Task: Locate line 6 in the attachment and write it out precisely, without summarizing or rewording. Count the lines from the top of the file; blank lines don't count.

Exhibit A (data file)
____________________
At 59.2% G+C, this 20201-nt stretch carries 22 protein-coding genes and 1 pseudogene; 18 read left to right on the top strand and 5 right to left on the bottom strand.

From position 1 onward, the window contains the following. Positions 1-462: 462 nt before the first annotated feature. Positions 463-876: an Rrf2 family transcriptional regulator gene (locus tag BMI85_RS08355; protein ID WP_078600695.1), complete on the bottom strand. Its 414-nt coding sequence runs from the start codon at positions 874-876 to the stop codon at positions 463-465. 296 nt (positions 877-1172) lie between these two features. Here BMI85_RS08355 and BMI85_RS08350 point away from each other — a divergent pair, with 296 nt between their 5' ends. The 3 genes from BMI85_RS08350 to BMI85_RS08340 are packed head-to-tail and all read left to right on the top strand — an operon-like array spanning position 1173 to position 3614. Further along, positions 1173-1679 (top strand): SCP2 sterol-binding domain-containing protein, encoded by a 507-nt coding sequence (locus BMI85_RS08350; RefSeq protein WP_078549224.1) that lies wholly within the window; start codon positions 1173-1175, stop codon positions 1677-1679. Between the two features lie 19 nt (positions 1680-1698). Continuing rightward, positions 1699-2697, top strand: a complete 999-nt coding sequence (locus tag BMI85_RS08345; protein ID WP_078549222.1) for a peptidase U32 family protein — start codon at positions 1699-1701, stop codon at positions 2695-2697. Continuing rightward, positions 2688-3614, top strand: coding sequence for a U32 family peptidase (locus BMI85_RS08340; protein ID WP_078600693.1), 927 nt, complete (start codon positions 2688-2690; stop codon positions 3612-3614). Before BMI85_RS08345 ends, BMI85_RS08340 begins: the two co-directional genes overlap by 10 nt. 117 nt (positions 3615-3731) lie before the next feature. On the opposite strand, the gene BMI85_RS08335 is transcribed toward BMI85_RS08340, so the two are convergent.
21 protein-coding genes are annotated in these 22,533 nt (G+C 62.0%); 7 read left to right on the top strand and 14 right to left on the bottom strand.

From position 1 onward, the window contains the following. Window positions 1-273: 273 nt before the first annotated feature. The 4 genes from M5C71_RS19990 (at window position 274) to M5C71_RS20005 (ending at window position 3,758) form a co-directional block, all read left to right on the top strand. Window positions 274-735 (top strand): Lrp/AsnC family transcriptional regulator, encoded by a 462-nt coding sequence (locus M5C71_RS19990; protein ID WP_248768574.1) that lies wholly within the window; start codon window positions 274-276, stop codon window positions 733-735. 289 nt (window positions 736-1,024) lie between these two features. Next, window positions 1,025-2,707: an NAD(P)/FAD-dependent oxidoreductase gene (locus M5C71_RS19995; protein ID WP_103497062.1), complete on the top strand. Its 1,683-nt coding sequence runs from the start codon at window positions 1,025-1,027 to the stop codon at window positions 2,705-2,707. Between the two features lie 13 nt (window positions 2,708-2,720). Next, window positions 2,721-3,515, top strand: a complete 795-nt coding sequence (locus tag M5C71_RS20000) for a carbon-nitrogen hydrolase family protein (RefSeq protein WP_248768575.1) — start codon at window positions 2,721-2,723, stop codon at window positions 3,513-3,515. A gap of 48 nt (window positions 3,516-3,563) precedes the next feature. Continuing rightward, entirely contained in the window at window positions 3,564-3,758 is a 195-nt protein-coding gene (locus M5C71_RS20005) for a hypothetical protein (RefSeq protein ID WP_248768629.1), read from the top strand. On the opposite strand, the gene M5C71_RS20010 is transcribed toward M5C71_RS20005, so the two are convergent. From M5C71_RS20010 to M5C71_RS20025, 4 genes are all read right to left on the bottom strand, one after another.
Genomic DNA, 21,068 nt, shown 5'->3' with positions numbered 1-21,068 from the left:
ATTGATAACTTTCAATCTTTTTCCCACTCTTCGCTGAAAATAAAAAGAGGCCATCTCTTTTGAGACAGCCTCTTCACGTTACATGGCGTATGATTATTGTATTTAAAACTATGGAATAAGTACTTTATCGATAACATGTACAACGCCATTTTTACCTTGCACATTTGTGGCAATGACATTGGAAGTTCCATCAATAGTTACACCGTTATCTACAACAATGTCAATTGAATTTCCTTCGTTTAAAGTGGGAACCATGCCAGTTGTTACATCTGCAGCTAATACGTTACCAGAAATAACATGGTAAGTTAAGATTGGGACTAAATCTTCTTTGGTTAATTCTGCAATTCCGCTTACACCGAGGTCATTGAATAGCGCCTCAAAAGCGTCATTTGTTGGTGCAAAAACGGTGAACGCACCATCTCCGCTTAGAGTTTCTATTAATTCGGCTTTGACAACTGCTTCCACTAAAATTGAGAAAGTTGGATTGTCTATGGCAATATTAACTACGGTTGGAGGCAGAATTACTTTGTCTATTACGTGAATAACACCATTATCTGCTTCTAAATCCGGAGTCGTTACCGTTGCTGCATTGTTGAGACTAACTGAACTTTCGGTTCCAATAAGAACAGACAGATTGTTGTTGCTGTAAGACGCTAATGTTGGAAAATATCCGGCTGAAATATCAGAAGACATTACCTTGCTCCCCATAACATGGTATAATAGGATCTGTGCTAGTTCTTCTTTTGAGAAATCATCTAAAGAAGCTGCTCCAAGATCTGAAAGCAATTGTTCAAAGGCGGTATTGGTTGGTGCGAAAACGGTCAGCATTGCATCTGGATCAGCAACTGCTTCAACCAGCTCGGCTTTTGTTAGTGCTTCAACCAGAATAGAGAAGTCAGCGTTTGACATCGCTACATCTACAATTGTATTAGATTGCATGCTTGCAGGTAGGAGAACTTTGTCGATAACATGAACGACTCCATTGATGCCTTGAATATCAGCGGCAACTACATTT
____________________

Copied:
ATTGATAACTTTCAATCTTTTTCCCACTCTTCGCTGAAAATAAAAAGAGGCCATCTCTTTTGAGACAGCCTCTTCACGTTACATGGCGTATGATTATTGTATTTAAAACTATGGAATAAGTACTTTATCGATAACATGTACAACGCCATTTTTACCTTGCACATTTGTGGCAATGACATTGGAAGTTCCATCAATAGTTACACCGTTATCTACAACAATGTCAATTGAATTTCCTTCGTTTAAAGTGGGAACCATGCCAGTTGTTACATCTGCAGCTAATACGTTACCAGAAATAACATGGTAAGTTAAGATTGGGACTAAATCTTCTTTGGTTAATTCTGCAATTCCGCTTACACCGAGGTCATTGAATAGCGCCTCAAAAGCGTCATTTGTTGGTGCAAAAACGGTGAACGCACCATCTCCGCTTAGAGTTTCTATTAATTCGGCTTTGACAACTGCTTCCACTAAAATTGAGAAAGTTGGATTGTCTATGGCAATATTAACTACGGTTGGAGGCAGAATTACTTTGTCTATTACGTGAATAACACCATTATCTGCTTCTAAATCCGGAGTCGTTACCGTTGCTGCATTGTTGAGACTAACTGAACTTTCGGTTCCAATAAGAACAGACAGATTGTTGTTGCTGTAAGACGCTAATGTTGGAAAATATCCGGCTGAAATATCAGAAGACATTACCTTGCTCCCCATAACATGGTATAATAGGATCTGTGCTAGTTCTTCTTTTGAGAAATCATCTAAAGAAGCTGCTCCAAGATCTGAAAGCAATTGTTCAAAGGCGGTATTGGTTGGTGCGAAAACGGTCAGCATTGCATCTGGATCAGCAACTGCTTCAACCAGCTCGGCTTTTGTTAGTGCTTCAACCAGAATAGAGAAGTCAGCGTTTGACATCGCTACATCTACAATTGTATTAGATTGCATGCTTGCAGGTAGGAGAACTTTGTCGATAACATGAACGACTCCATTGATGCCTTGAATATCAGCGGCAACTACATTT